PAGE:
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Chemical depot command: a primer. (From the Field).

Looking for a unique and rewarding leadership experience? Commanding a chemical depot or chemical storage facility may be just what you're looking for. Current force structure removed junior officers from the table of distribution and allowances (TDA) several years ago. Company-grade officers soon may find themselves in such an organization for the first time when they assume battalion-level command. My goal, therefore, is two-fold--offer an introduction to depot operations and discuss some challenges a commander might face, based on my command experiences at the Army's Umatilla Chemical Depot (UMCD) near Hermiston, Oregon.


UMCD is in northeastern Oregon. The 20,000-acre depot with its 1,001 concrete, steel-reinforced, earth-covered "igloos" plus other buildings opened in 1941 as a conventional ammunition and warehouse facility. During World War II, the Army transferred and temporarily stored chemical weapons at the depot. It received its current chemical weapons stockpile between 1962 and 1969. The stockpile includes 3,717 tons of chemical weapons and bulk containers with the warfare agents GB (sarin), VX, or HD (mustard). The depot has about 12 percent of the country's original stockpile, which includes more than 220,000 items--M55 rockets, bombs, projectiles, land mines, and mustard stored in bulk "ton" containers.

Between the 1940s and 1970s, the United States manufactured and ultimately stockpiled massive amounts of chemical warfare agents as a deterrent against attacks. But times changed; the stockpiles were never used, and in 1986, Congress legislated that the Defense Department destroy all chemical warfare agents. Further, the U.S. Senate ratified the international Chemical Weapons Convention (CWC) Treaty in 1997, which prohibits manufacturing, selling, or using chemical weapons. The treaty requires that all chemical weapons stockpiles be destroyed by 2007. It also permits regular unannounced inspections by teams from the Organization for the Prohibition of Chemical Weapons (OPCW)--headquartered in The Hague, Netherlands--to ensure treaty compliance. These inspections usually occur annually and include escorts from the Defense Threat Reduction Agency. Many normal depot operations are suspended when the team arrives and while it conducts a 100 percent inventory of the depot's stockpile, which could take up to 5 days . Ultimately, the OPCW will have offices on UMCD to observe and verify chemical weapons disposal operations.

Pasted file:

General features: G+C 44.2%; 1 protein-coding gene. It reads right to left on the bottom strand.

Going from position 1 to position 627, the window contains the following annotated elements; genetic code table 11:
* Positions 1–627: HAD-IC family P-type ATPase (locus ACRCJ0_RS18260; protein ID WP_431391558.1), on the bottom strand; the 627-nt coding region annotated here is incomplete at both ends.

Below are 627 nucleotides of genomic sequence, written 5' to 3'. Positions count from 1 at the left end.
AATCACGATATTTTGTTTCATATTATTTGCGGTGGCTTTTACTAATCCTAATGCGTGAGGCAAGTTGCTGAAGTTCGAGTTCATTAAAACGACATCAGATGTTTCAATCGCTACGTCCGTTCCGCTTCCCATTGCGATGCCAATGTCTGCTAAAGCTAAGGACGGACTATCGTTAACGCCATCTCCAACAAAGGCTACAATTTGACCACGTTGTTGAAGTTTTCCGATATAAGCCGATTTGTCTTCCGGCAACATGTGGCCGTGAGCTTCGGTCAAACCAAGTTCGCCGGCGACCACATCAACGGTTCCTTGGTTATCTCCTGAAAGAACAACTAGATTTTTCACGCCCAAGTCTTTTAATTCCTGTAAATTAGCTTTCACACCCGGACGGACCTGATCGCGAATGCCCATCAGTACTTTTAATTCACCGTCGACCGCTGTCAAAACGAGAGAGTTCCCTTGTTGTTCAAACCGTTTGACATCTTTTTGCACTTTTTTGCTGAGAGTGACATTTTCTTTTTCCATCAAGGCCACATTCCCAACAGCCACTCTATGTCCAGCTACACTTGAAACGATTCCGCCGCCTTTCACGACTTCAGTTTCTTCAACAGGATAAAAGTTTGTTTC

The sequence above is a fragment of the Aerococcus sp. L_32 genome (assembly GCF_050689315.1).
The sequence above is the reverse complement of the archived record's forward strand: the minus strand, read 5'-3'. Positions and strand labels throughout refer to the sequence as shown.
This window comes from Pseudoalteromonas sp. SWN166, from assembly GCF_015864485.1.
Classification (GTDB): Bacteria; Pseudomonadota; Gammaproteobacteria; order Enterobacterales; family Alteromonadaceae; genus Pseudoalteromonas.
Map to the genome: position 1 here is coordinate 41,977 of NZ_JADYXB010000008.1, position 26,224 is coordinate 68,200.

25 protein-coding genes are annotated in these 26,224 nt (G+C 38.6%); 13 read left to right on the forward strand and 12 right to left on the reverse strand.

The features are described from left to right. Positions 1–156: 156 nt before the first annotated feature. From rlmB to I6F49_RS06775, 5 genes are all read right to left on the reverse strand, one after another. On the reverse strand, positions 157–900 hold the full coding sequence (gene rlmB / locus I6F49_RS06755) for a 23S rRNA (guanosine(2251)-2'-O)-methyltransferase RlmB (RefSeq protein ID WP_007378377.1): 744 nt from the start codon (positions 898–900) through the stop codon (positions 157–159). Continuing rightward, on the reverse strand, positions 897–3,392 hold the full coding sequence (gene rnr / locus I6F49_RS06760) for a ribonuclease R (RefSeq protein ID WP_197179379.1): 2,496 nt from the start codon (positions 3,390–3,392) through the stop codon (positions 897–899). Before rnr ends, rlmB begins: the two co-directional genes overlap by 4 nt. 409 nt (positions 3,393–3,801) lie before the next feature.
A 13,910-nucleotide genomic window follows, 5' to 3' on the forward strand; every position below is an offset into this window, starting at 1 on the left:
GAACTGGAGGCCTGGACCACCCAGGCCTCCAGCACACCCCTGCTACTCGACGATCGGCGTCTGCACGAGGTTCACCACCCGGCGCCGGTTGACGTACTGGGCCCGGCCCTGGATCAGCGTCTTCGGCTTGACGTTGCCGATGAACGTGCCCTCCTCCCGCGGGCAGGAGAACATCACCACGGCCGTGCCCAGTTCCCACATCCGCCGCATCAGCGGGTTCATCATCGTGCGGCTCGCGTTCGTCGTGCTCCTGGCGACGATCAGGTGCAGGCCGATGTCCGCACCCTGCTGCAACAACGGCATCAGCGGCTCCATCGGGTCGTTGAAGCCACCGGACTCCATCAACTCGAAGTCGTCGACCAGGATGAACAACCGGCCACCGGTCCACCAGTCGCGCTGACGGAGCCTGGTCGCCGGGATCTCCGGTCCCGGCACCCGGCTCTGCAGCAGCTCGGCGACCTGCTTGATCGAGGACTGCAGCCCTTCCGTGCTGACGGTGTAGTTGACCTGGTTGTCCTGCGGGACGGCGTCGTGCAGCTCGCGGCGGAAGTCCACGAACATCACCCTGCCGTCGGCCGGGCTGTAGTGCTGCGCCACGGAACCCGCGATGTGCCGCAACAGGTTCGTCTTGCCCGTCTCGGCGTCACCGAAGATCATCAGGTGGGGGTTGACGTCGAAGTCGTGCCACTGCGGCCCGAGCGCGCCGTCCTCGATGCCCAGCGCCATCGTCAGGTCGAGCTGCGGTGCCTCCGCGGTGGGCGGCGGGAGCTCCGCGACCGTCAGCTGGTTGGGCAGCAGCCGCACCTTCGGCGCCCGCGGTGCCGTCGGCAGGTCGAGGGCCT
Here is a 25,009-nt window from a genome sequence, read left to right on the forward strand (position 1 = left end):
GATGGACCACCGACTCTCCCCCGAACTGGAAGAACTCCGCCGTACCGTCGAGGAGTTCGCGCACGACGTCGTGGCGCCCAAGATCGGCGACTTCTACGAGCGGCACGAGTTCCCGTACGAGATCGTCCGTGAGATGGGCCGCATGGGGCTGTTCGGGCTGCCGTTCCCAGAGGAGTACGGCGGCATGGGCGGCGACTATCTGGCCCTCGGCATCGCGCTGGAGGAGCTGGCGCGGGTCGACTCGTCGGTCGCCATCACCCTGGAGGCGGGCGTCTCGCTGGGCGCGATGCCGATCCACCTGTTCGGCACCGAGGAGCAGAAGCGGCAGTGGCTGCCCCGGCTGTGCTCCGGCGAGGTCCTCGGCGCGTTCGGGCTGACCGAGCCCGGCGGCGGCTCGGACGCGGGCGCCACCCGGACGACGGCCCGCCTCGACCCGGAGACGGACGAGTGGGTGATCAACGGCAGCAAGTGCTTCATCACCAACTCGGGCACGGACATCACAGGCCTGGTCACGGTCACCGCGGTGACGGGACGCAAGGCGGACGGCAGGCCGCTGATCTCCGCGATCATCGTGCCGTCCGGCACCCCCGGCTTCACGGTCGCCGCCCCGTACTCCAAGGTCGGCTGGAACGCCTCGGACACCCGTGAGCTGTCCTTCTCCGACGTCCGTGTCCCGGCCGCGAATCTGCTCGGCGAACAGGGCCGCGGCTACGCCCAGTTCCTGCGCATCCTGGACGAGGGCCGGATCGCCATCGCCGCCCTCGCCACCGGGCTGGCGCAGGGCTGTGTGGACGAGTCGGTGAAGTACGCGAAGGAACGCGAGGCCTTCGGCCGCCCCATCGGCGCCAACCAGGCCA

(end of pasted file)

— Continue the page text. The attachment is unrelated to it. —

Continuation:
The first congressional Base Realignment and Closure Commission "realigned" UMCD in 1988. Expecting the depot to ultimately close, the Army moved all its conventional ammunition out by 1994. Today the depot's primary mission focuses on safely and securely storing its chemical weapons while awaiting its ultimate demilitarization--disposal--in the depot's new Umatilla Chemical Demilitarization Facility (UMCDF). The depot's mission involves security operations, ammunition monitoring, and emergency response functions. In addition, its mission-essential task list includes supporting the chemical demilitarization program, CWC inspections, and routine installation support operations.

UMCD is currently authorized 178 civilian employees to accomplish its mission. That number will increase to more than 320 to support the demilitarization project. There are four directorates on the depot's TDA: chemical operations, security, risk management, and public works plus the headquarters staff. The depot also has its own fire department and is supported by an occupational health clinic staffed by an Army doctor and six Army medics assigned to Madigan Army Medical Center, Fort Lewis, Washington, with duty at Umatilla.

While the Oregon National Guard and American Red Cross use a few depot buildings and igloos, the UMCDF is the depot's major tenant. The facility will ultimately destroy all of the depot's chemical weapons and waste resulting from the disposal and storage operations. Employees from the U.S. Army Program Manager for Chemical Demilitarization (PMCD); U.S. Army Corps of Engineers; Washington Group, International (its prime contractor); and numerous subcontractors such as Southwest Research Institute work at the facility. After 4 years of construction, the focus at UMCDF is now on supporting plant systemization and ramping up personnel, equipment, and real property to support the $1.3 billion project. When fully operational, about 650 contract employees will operate and maintain the facility for daily, round-the-clock operations. It will probably take another 4 years to destroy the depot's chemical weapons stockpile.

Again, the depot's primary mission is safe and secure static storage of its chemical weapons. Moving the weapons is deliberately minimized to maximize workers' safety. A stringent monitoring program is key to ensuring safety.

Depot Operations

Monitoring and alarm systems are somewhat different than in the field. The depot's systems are commercially available and can detect agents at more precise and sensitive levels than in the field Army. The depot uses nine real-time analytical platforms (RTAPs), more simply described as mobile air-monitoring laboratories. These vehicular-mounted, mobile air-monitoring systems use a combination of commercially available Hewlett-Packard gas chromatographs and mini, automatic chemical agent alarms to detect chemical agent vapors in a real-time mode. For example, an RTAP can detect agent vapors down to 17 parts per trillion of GB.